Published on Saturday, November 11, 2000
Busted: The Genentech/American Heart Association Connection
by Russell Mokhiber and Robert Weissman
 
For years, Genentech Inc.'s clotbuster drug tPA has been used to treat heart attacks.

Last year, the American Heart Association published guidelines for physicians advising that tPA be used to treat strokes.

Whether these new guidelines will help stroke patients or not is an open question. Whether it helps Genentech's bottom line is decided -- it will.

Dr. Jerome Hoffman, professor of medicine at the UCLA Medical School, sat on the American Heart Association panel that hashed out the new guidelines. He was the only member of the panel who raised serious questions about recommending using tPA to treat strokes.

Dr. Hoffman says there is clear-cut evidence that clotbusters are helpful in treating heart attack patients.

But when it comes to treating stroke, there is a great deal of controversy. While clotbuster drugs do some good in treating stroke, they also can cause bleeding in the brain.

"The Food and Drug Administration approved this drug to treat stroke on the basis of a single study by the National Institutes of Health, which I find worrisome," Dr. Hoffman said. "The study shows a marginal benefit in a very small number of stroke patients. Furthermore, I believe that study conflicts with evidence from some other studies that show increased risks with use of these drugs."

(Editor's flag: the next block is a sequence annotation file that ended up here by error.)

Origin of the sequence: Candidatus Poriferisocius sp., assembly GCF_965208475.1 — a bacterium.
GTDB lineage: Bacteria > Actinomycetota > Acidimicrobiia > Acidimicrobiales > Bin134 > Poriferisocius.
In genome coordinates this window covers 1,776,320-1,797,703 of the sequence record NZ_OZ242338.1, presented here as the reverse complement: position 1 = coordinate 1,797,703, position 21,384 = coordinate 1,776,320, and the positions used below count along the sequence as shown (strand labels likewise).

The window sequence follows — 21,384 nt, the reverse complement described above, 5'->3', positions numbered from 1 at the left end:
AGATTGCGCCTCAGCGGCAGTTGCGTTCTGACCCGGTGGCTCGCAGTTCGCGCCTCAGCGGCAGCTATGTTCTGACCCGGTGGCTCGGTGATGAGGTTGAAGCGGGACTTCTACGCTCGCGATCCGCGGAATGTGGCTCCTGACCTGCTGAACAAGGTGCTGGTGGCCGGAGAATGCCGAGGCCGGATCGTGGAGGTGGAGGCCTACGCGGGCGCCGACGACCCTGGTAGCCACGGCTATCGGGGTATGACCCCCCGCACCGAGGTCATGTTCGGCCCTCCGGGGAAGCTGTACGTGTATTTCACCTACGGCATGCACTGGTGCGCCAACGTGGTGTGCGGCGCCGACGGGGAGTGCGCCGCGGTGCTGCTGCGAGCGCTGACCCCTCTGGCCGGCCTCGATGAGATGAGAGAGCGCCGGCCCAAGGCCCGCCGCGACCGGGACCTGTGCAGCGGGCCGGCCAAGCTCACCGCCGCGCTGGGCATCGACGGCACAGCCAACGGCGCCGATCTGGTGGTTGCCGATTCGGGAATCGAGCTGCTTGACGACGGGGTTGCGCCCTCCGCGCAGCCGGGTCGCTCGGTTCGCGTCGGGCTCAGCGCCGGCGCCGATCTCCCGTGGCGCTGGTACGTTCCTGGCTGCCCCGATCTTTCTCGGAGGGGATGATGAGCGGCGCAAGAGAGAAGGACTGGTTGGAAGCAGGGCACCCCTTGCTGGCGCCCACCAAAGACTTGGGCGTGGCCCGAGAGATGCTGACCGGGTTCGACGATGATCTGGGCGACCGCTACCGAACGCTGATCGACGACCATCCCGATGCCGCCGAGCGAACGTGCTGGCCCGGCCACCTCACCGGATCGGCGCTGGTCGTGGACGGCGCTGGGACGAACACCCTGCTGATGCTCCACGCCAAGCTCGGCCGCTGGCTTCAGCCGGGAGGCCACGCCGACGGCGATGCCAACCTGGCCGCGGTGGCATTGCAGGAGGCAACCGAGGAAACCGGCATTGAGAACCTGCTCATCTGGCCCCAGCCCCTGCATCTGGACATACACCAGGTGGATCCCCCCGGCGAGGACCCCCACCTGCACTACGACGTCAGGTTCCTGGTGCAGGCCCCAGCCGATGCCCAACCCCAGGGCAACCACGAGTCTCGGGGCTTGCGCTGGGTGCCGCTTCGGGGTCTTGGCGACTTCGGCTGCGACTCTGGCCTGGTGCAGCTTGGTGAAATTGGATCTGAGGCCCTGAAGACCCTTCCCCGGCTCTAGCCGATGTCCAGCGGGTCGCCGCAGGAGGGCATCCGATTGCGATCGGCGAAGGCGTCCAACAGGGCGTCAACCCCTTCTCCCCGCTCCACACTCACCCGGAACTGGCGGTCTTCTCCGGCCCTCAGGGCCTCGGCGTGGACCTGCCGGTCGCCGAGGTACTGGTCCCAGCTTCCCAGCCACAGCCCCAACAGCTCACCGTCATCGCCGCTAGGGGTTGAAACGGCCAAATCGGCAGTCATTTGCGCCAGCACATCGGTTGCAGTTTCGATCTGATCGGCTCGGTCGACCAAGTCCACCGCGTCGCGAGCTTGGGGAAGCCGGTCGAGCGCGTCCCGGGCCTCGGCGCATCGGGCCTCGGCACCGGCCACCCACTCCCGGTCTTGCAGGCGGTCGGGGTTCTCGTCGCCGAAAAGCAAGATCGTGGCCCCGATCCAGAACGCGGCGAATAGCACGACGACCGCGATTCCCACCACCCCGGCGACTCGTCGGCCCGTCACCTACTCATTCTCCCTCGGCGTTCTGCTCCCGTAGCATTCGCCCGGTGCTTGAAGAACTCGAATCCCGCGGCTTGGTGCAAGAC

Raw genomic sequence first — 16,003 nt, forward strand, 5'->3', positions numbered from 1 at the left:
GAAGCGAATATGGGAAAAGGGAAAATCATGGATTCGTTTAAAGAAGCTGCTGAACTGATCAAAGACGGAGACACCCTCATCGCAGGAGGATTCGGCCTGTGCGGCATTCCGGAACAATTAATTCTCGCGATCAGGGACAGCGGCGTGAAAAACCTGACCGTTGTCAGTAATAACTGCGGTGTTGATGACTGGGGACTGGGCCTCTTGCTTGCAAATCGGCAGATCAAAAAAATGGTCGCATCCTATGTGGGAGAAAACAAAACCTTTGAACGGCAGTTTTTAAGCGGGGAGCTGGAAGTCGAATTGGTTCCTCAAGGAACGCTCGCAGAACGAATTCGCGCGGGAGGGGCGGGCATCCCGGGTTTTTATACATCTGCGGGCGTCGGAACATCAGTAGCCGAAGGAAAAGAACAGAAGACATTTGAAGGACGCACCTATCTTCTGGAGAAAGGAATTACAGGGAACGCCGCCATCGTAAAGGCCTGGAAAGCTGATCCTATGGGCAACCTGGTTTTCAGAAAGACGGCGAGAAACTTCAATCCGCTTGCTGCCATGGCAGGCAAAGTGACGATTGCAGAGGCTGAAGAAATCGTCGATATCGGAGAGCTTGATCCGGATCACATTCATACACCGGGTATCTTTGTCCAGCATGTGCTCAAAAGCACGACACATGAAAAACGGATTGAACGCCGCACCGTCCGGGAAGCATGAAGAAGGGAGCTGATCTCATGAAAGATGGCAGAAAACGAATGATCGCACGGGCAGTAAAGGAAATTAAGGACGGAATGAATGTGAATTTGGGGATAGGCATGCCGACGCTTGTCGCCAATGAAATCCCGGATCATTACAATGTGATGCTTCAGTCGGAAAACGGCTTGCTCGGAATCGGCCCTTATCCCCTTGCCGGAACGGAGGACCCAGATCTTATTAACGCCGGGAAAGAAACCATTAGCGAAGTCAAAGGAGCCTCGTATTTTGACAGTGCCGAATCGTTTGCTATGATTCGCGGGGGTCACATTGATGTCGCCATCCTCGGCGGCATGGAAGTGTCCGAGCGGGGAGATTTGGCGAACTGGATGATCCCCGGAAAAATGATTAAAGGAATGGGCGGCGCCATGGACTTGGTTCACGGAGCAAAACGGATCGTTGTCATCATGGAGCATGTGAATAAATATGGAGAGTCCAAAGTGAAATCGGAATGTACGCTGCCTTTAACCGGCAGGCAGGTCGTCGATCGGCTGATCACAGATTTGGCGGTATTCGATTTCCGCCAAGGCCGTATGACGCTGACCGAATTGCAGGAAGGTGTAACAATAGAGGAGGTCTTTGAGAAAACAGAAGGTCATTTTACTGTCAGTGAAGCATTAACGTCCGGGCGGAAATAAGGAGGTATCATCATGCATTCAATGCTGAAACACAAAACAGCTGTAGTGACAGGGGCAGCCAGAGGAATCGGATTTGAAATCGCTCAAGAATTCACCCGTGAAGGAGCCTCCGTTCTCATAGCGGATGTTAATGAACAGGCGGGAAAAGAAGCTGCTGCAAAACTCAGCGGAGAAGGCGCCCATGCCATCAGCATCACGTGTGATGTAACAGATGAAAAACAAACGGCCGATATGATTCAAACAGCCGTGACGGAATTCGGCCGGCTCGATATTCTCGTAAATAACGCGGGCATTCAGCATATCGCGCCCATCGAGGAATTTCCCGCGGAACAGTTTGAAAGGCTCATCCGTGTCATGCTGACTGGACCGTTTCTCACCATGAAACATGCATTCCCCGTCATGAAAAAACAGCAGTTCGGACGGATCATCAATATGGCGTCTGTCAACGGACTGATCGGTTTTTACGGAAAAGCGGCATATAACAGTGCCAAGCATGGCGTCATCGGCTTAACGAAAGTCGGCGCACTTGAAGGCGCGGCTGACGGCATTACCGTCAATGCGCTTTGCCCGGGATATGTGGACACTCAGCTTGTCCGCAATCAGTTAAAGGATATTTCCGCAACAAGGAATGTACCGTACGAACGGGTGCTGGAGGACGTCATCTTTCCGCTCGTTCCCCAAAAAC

In the previous version of its guidelines, the American Heart Association recommended using clotbusters for stroke. "But they gave it a guarded recommendation," Dr. Hoffman told us. "Last fall they were reconsidering it. And a proposal had been made to upgrade it to a class one recommendation -- slam dunk -- definitely use it."

The American Heart Association calls itself "the largest voluntary health organization dedicated to fighting heart disease and stroke."

According to the group's 1999 annual report, it has received $1 million or more from some of the nation's largest pharmaceutical companies, including Bristol-Myers Squibb, Hoechst Marion Roussel, Novartis, Pfizer, AstraZeneca, SmithKline Beecham -- and Genentech.

Curious to find out more details, we called on the Association acting science chief Dr. Rodman Starke.

Dr. Starke said that over the past 10 years, Genentech had given more than $10 million to the American Heart Association, including $2 million to build the Association's conference center in Dallas, Texas, making it one of the group's top corporate donors.

Did Genentech get anything in return for building the conference center?

"We put up a plaque inside the conference center thanking Genentech for its contribution and have allowed the company to hold a meeting of its sales reps at the conference center," Dr. Starke said.

We questioned whether Genentech's largesse created an environment conducive to the writing of guidelines calling on physicians to treat stroke with Genentech's tPA -- over the informed objections of one of the panelists -- Dr. Hoffman.